Ongoing Study Commitments

  • Merck has agreed to conduct a deferred pediatric study under PREA for the treatment of type 2 diabetes in pediatric patients ages 11 to 16, inclusive.
    Protocol Submission: March 2008
    Study Start: June 2008
    Final Report Submission: December 2010
  • Merck has agreed to a clinical safety and efficacy study of sitagliptin as add-on therapy to insulin.
    Protocol Submission: March 2007
    Study Start: June 2007
    Final Report Submission: March 2009
  • Merck has agreed to conduct a clinical safety and efficacy study of sitagliptin as add-on therapy to sulfonylureas. (A study protocol was previously submitted and the study recently completed.)
    Final Report Submission: March 2007

Side Effects

Adverse events associated with the use of Januvia may include, but are not limited to, the following:

  • Upper Respiratory Tract Infection
  • Nasopharyngitis
  • Headache.

Mechanism of Action

Januvia is an an orally-active inhibitor of the dipeptidyl peptidase-4 (DPP-4) enzyme. The DPP-4 enzyme inactivates incretin hormones, which are involved in the physiologic regulation of glucose homeostasis. Januvia slows the inactivation of incretin hormones and thus increases and prolongs their action. By inhibiting DPP-4, Januvia increases and prolongs active incretin levels. This in turn increases insulin release and decreases glucagon levels in the circulation in a glucose-dependent manner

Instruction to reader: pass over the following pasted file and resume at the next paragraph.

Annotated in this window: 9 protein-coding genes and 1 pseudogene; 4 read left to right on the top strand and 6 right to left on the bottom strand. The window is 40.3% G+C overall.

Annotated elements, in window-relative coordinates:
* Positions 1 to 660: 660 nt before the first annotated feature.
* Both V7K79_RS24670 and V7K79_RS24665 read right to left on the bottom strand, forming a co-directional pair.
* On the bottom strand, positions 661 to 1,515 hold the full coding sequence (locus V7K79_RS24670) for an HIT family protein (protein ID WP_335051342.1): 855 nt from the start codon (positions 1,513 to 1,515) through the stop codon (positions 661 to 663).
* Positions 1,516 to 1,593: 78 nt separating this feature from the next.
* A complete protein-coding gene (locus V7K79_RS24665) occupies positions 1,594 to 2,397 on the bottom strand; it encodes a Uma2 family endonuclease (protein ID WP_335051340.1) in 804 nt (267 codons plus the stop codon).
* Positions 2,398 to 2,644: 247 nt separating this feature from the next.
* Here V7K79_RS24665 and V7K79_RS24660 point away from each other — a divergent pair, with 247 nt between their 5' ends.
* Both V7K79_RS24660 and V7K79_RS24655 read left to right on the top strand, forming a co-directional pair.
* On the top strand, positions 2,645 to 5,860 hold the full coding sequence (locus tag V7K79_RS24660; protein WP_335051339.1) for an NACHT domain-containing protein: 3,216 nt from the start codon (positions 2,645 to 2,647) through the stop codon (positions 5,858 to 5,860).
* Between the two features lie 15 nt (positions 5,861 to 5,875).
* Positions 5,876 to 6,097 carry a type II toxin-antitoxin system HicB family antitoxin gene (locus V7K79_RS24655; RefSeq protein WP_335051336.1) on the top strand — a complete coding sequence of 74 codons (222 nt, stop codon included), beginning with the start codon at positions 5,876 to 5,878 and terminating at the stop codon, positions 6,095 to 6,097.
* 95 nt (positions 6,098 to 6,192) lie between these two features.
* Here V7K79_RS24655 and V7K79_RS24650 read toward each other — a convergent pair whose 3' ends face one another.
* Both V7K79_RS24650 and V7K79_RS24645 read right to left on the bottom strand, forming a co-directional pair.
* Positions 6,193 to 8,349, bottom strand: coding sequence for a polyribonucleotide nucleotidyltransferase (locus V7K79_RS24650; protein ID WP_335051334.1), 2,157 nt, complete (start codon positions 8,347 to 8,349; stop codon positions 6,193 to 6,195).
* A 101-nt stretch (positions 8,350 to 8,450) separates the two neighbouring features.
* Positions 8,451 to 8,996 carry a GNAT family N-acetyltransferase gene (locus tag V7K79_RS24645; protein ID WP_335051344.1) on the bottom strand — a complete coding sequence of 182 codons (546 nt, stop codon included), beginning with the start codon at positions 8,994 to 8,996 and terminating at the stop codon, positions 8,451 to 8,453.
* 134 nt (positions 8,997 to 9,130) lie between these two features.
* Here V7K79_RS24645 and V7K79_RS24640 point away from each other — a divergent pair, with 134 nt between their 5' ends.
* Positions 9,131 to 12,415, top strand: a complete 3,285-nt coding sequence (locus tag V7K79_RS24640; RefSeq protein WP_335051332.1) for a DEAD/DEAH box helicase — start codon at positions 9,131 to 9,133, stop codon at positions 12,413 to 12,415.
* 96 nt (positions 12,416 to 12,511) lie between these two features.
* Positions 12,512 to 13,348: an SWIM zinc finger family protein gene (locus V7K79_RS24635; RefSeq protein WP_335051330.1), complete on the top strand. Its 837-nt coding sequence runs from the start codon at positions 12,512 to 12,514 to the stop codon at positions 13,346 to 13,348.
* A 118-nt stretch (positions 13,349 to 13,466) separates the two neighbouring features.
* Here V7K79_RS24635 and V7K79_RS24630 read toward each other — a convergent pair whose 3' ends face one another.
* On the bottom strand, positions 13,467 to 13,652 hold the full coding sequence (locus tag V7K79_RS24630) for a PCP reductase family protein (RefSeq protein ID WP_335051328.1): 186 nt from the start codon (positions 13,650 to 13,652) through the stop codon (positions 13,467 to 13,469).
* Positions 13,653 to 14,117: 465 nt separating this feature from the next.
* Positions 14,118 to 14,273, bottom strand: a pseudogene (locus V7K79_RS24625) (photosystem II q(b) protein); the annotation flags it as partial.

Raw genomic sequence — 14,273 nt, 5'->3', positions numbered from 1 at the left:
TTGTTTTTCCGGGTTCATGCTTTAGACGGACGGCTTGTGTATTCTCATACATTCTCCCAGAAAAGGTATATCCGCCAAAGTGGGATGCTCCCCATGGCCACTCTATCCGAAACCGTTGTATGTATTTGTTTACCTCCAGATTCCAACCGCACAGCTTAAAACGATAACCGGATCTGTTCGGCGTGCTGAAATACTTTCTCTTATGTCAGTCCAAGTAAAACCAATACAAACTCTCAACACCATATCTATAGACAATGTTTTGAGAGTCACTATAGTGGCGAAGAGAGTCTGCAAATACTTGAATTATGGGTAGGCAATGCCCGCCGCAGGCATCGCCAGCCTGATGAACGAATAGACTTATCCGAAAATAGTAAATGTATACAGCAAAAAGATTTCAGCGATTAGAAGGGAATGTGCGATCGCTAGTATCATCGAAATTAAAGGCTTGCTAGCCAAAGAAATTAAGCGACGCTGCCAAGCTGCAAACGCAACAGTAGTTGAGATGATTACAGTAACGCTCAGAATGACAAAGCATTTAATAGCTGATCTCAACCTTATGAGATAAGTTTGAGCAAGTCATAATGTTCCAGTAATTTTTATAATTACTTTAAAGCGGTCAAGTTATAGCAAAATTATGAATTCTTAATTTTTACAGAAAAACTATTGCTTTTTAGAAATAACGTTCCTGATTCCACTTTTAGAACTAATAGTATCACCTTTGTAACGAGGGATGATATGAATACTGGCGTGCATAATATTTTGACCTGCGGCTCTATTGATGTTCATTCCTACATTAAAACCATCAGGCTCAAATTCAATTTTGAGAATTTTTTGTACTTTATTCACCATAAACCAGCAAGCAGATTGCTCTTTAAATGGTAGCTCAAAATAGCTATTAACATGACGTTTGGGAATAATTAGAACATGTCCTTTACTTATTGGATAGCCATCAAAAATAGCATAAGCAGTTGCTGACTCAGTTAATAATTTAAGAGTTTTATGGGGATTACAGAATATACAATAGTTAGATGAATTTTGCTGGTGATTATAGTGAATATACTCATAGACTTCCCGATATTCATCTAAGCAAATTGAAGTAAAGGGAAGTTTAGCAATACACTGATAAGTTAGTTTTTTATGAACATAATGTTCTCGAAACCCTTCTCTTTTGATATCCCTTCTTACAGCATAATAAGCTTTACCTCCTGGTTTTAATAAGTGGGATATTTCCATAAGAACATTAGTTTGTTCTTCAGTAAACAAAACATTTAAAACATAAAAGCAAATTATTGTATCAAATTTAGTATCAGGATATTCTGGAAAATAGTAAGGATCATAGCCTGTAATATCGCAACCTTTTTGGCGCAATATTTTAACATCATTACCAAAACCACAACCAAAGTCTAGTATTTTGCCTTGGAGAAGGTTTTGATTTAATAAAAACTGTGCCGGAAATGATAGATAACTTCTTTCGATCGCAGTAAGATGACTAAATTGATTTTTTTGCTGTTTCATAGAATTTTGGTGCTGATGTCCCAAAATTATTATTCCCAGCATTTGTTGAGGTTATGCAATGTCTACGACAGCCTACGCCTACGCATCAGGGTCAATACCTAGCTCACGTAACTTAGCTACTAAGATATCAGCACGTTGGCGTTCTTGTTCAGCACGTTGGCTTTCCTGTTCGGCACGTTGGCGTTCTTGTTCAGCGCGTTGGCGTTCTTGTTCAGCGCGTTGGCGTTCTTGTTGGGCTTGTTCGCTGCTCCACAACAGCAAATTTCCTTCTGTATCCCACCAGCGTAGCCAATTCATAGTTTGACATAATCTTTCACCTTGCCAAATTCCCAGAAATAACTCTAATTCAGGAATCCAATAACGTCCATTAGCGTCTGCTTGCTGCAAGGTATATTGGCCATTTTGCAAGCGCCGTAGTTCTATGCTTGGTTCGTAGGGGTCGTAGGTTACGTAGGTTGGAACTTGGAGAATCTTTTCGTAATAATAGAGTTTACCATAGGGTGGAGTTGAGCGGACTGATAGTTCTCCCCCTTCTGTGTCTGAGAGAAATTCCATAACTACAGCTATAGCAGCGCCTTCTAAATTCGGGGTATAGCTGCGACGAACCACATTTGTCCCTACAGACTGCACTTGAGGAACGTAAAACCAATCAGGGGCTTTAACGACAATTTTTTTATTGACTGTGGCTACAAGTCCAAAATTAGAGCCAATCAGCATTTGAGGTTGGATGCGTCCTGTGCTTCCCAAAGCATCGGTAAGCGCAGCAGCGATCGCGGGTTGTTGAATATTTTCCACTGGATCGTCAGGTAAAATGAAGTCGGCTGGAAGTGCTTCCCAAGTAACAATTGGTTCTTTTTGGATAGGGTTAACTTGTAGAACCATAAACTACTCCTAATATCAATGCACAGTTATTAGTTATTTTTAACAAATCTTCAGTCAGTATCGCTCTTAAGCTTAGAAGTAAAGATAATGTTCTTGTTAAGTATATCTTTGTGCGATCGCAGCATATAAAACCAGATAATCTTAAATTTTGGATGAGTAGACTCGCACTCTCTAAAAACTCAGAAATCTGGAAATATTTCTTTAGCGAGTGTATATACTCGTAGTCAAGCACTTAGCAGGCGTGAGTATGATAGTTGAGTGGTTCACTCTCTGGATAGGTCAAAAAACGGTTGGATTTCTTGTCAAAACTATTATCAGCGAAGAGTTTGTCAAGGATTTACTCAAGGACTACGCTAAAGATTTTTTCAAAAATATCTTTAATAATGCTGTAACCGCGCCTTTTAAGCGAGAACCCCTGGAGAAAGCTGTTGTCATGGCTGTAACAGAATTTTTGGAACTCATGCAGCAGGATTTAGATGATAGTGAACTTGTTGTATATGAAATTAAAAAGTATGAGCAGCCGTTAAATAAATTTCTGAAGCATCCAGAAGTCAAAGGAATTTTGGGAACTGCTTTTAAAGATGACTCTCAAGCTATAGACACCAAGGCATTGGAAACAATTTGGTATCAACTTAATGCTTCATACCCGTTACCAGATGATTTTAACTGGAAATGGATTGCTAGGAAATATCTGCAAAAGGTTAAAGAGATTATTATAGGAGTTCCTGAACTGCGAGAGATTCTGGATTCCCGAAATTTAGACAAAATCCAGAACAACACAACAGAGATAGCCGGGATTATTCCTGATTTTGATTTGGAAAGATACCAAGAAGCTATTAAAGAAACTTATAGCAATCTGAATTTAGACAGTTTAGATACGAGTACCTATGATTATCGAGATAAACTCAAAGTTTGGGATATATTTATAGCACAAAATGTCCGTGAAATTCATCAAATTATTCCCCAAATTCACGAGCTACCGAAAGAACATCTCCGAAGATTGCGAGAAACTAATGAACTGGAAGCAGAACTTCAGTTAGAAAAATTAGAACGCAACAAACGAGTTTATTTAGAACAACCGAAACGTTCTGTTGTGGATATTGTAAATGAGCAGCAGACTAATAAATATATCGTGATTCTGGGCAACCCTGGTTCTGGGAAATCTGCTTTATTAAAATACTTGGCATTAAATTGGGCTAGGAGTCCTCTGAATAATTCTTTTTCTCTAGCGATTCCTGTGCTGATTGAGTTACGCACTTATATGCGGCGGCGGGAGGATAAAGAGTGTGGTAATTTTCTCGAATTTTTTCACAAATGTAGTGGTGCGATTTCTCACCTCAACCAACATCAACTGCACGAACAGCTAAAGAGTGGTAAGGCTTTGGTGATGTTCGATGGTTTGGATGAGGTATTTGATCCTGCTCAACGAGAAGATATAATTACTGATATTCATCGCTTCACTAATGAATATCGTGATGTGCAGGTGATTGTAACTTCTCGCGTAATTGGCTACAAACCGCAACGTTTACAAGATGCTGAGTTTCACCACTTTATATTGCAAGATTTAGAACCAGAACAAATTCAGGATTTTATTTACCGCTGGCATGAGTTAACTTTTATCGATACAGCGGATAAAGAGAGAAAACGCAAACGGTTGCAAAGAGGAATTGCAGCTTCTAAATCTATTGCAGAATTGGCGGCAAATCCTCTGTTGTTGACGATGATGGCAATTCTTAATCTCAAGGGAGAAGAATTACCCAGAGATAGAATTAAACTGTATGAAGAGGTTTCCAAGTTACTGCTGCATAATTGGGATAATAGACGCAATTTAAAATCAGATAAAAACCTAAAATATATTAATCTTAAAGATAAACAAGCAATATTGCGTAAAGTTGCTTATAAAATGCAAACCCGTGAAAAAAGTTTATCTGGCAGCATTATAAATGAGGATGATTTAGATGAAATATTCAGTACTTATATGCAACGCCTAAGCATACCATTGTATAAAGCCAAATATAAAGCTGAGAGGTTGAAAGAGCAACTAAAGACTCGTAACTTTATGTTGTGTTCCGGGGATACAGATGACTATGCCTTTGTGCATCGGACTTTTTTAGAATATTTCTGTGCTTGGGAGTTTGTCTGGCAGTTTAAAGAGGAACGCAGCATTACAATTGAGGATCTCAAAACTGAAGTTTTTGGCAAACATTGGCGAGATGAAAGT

Literature References

Herman GA, Bergman A, Yi B, Kipnes M; The Sitagliptin Study 012 Group Tolerability and pharmacokinetics of metformin and the dipeptidyl peptidase-4 inhibitor sitagliptin when co-administered in patients with type 2 diabetes. Current medical research and opinion 2006 Oct;22(10):1939-47

Raz I, Hanefeld M, Xu L, Caria C, Williams-Herman D, Khatami H; Sitagliptin Study 023 Group. Efficacy and safety of the dipeptidyl peptidase-4 inhibitor sitagliptin as monotherapy in patients with type 2 diabetes mellitus. Diabetologia 2006 Nov;49(11):2564-71.

Bergman AJ, Stevens C, Zhou Y, Yi B, Laethem M, De Smet M, Snyder K, Hilliard D, Tanaka W, Zeng W, Tanen M, Wang AQ, Chen L, Winchell G, Davies MJ, Ramael S, Wagner JA, Herman GA. Pharmacokinetic and pharmacodynamic properties of multiple oral doses of sitagliptin, a dipeptidyl peptidase-IV inhibitor: a double-blind, randomized, placebo-controlled study in healthy male volunteers. Clinical Therapeutics 2006 Jan;28(1):55-72.

Herman GA, Stevens C, Van Dyck K, Bergman A, Yi B, De Smet M, Snyder K, Hilliard D, Tanen M, Tanaka W, Wang AQ, Zeng W, Musson D, Winchell G, Davies MJ, Ramael S, Gottesdiener KM, Wagner JA Pharmacokinetics and pharmacodynamics of sitagliptin, an inhibitor of dipeptidyl peptidase IV, in healthy subjects: results from two randomized, double-blind, placebo-controlled studies with single oral doses. Clinical pharmacology and therapeutics 2005 Dec;78(6):675-88.


Additional Information

For additional information regarding Januvia or type II diabetes, please visit the Januvia web page.




< back to top

Januvia Drug Information

The Januvia drug information shown above is licensed from Thomson CenterWatch. The information provided here is for general educational purposes only and does not constitute medical or pharmaceutical advice which should be sought from qualified medical and pharmaceutical advisers.





MediLexicon International Ltd Logo

Privacy Policy   |    Disclaimer   |    Contact / Feedback

MediLexicon International Ltd
Bexhill-on-Sea, UK
MediLexicon International Ltd © 2004-2014 All rights reserved.